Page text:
WARNING: This article contains heavy spoiler information regarding DS9's season finale "In The Hands of the Prophets". Those without the gift of prophecy who want to avoid knowing the future of the episode, steer clear.
(And, as with "Descent", an extra thirty lines of blank space are being thrown in free of charge.)
One hell of a good show, and one that hits very close to home for me.
Of course, the fact that it got to me so strongly will be no surprise for anyone who read my review of TNG's "The Chase" earlier this year. As this episode tackled issues equally close to my heart and mind, the commentary is likely to be as strongly worded -- so be warned. (Since the show also deals directly with issues I mentioned in "The Chase" rather than suggesting them, it may also prove difficult to separate them out, so take extra care when reading or responding.)
First and foremost, I have to say that for the last ten minutes of the show my heart was pounding faster than I think it has in any time since "The Mind's Eye" two years ago. I'd pegged Neela as the assassin somewhat before it was made obvious, but what I was far more concerned about was exactly what she had planned, and more importantly, given DS9's penchant for nasty endings, whether she'd succeed. I warmed very quickly to Vedek Bareil, and I didn't want him taken down by a fanatic's phaser. This was also one of the first times in a very, very long while that we've had any sort of slow-motion effect used at all, much less to the wonderful ends it was put to here; and seeing that somehow added to the nervousness I was feeling.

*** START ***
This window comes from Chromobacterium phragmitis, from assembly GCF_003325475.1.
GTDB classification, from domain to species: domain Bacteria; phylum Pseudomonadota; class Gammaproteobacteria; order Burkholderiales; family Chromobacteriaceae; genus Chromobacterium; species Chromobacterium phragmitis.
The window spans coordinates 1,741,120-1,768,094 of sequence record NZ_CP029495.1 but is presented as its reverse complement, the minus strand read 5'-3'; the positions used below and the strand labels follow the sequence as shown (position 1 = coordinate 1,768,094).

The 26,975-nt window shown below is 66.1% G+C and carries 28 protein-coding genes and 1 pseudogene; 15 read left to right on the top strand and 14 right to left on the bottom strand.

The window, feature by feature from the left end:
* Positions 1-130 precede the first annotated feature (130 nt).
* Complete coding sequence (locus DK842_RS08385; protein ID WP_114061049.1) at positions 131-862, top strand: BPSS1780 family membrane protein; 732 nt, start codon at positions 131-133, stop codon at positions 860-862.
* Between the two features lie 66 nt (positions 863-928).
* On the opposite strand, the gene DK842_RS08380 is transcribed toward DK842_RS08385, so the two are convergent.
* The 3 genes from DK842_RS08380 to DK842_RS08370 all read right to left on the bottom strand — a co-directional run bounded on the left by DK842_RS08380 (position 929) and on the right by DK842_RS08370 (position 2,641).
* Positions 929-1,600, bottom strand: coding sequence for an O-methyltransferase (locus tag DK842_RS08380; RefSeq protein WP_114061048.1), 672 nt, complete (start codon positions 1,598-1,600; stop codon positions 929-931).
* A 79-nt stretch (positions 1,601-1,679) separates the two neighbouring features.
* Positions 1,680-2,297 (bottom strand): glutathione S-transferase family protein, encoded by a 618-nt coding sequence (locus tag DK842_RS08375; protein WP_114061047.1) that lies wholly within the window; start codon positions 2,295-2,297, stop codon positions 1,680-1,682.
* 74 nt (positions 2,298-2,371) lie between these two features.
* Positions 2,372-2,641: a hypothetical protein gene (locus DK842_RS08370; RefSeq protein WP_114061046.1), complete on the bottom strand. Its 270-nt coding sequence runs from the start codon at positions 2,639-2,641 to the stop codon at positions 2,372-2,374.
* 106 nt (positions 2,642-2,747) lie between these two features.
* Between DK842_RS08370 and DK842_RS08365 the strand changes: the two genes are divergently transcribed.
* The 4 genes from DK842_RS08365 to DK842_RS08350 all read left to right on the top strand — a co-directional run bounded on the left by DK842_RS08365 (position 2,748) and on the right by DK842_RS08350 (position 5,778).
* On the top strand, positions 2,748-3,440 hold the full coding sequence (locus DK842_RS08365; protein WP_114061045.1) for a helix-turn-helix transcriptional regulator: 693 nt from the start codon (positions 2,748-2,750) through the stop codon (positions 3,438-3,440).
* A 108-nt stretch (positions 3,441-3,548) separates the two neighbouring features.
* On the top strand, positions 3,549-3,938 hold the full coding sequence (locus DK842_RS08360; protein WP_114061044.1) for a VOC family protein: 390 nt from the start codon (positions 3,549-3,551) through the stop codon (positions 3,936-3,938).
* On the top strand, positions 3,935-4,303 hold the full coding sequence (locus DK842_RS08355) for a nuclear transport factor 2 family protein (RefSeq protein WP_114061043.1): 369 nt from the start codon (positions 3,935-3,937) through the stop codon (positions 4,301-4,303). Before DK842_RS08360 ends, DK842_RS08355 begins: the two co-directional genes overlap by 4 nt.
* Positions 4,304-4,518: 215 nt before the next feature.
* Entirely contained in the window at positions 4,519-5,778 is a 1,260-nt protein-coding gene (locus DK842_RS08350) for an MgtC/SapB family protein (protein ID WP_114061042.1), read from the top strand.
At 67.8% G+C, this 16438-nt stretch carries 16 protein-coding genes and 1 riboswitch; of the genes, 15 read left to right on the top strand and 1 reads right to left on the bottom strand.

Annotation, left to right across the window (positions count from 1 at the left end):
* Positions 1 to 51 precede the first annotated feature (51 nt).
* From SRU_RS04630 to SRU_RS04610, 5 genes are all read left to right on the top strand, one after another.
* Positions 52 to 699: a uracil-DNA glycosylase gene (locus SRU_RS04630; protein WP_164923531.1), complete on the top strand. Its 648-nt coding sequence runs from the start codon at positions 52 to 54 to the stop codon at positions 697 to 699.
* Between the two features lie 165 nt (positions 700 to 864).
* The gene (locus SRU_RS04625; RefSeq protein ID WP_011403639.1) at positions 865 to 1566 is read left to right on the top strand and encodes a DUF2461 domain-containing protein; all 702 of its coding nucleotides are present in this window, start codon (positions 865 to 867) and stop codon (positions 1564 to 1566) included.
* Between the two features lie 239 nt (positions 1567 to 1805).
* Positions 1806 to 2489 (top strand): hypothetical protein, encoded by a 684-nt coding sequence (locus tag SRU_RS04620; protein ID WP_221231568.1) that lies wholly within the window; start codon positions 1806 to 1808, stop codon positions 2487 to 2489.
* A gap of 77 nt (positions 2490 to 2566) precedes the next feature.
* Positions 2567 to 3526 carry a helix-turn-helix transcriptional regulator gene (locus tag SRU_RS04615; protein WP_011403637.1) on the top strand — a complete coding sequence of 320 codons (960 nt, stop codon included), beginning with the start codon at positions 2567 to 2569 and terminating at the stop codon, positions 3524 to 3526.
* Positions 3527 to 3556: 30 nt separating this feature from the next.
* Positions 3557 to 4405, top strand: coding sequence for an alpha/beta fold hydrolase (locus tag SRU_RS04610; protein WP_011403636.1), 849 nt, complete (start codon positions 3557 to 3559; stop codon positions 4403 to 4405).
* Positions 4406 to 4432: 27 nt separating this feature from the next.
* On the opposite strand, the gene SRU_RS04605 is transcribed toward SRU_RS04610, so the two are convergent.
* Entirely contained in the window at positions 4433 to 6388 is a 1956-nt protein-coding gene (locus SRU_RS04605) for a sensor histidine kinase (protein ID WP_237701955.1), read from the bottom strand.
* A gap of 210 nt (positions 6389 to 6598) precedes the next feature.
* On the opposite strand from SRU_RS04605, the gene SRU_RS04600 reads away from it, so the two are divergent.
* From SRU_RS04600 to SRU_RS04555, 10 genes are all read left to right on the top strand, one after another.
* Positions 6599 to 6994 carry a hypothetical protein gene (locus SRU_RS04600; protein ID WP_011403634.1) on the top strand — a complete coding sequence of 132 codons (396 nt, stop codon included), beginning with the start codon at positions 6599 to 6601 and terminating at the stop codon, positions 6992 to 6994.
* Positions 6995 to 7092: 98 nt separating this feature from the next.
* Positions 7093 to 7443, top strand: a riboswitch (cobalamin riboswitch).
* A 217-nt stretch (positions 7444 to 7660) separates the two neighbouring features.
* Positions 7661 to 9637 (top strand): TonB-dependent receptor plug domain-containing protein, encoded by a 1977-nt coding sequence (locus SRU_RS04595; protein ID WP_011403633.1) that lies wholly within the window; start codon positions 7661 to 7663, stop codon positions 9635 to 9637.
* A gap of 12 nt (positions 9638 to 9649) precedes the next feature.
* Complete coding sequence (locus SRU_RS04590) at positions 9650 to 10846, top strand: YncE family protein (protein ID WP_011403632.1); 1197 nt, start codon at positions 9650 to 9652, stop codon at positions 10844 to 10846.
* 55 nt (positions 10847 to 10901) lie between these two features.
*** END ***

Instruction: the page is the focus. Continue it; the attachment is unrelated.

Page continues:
There. That takes care of the end; now back to the beginning. :-)
I can't really discuss the show at all without getting heavily into my own views on the place of religion and religious thought in schools, so I'm afraid you're stuck with me. Hang on.
My own feelings fall in line almost perfectly with Keiko's here: there is no place for "the Prophets" in the classroom. I have no objection to religious doctrine being taught at all -- but not in a secular environment which is supposed to avoid favoring any spiritual belief. To quote Keiko again, "I don't teach Bajoran spiritual beliefs; that's your job."
As such, I (probably not surprisingly) felt that Sisko was being a little too equivocal in early portions of the show, when the school issue was still the focus of the show rather than Bajoran religious politics. I'm referring specifically to the Kira/Sisko/Keiko scene in Sisko's office.
There, Keiko's position was pretty clear, and in my opinion completely justified. Kira seemed too far over on Vedek Winn's side, particularly given her devotion to the not-nearly-so-extreme Kai Opaka. Sisko, however, gave Kira far too much slack, in my view.